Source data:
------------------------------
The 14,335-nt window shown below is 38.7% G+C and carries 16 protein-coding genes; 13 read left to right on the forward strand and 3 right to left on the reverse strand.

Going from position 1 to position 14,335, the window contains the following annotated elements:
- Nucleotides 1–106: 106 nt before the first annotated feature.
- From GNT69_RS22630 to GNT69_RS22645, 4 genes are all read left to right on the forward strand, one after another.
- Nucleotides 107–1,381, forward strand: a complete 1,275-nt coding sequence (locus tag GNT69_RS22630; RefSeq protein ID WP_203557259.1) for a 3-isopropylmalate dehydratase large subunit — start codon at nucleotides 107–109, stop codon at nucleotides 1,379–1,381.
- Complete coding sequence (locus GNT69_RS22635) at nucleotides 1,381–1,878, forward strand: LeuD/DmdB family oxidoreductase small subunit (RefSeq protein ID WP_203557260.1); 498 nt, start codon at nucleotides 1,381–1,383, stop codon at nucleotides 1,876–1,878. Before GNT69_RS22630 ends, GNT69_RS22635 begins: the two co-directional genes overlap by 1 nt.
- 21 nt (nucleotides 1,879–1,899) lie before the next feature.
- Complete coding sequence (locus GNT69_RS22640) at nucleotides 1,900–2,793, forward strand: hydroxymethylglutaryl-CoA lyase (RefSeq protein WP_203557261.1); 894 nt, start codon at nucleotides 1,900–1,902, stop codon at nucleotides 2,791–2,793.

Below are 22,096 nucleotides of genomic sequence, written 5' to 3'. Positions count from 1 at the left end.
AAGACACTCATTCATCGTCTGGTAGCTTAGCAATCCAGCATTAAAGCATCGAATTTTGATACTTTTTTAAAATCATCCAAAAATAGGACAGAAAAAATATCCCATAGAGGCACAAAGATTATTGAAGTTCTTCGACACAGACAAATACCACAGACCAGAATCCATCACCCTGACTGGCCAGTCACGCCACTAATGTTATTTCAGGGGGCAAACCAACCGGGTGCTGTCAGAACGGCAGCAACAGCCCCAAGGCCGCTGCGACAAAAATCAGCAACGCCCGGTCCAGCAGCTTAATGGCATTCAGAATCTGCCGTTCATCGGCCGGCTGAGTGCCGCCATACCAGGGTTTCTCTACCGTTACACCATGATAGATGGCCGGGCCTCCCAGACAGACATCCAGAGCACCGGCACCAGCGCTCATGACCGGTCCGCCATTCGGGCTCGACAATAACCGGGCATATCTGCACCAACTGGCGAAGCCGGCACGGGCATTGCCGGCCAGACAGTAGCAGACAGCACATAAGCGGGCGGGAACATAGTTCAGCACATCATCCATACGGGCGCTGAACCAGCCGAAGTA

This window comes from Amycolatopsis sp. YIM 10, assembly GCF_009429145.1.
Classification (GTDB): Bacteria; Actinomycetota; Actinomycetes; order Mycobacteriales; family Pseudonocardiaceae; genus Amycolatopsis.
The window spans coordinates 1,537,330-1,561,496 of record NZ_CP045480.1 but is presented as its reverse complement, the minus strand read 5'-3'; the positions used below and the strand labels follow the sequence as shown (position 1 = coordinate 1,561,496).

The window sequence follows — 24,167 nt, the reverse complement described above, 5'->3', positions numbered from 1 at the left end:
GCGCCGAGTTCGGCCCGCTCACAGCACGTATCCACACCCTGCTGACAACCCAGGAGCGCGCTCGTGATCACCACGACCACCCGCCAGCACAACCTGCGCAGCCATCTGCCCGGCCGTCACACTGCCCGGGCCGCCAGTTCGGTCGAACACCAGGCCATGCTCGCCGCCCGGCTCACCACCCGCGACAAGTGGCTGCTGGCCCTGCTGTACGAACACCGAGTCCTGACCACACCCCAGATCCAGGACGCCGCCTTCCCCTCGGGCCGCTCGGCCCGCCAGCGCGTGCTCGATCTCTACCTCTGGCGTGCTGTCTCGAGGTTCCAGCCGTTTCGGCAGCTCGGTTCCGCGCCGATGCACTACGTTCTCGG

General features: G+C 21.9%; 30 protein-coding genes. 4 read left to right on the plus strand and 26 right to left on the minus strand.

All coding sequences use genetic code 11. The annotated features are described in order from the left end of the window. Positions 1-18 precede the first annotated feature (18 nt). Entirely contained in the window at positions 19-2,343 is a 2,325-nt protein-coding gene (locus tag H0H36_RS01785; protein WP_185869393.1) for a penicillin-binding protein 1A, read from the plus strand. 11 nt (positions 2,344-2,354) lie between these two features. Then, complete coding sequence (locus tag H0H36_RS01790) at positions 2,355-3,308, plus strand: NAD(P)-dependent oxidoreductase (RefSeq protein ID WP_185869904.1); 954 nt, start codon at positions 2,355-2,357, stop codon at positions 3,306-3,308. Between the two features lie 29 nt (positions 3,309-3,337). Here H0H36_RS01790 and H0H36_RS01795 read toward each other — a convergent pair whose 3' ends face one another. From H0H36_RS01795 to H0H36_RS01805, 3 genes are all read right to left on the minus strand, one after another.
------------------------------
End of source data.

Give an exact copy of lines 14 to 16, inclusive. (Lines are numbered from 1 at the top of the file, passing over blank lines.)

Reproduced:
The window sequence follows — 24,167 nt, the reverse complement described above, 5'->3', positions numbered from 1 at the left end:
GCGCCGAGTTCGGCCCGCTCACAGCACGTATCCACACCCTGCTGACAACCCAGGAGCGCGCTCGTGATCACCACGACCACCCGCCAGCACAACCTGCGCAGCCATCTGCCCGGCCGTCACACTGCCCGGGCCGCCAGTTCGGTCGAACACCAGGCCATGCTCGCCGCCCGGCTCACCACCCGCGACAAGTGGCTGCTGGCCCTGCTGTACGAACACCGAGTCCTGACCACACCCCAGATCCAGGACGCCGCCTTCCCCTCGGGCCGCTCGGCCCGCCAGCGCGTGCTCGATCTCTACCTCTGGCGTGCTGTCTCGAGGTTCCAGCCGTTTCGGCAGCTCGGTTCCGCGCCGATGCACTACGTTCTCGG

General features: G+C 21.9%; 30 protein-coding genes. 4 read left to right on the plus strand and 26 right to left on the minus strand.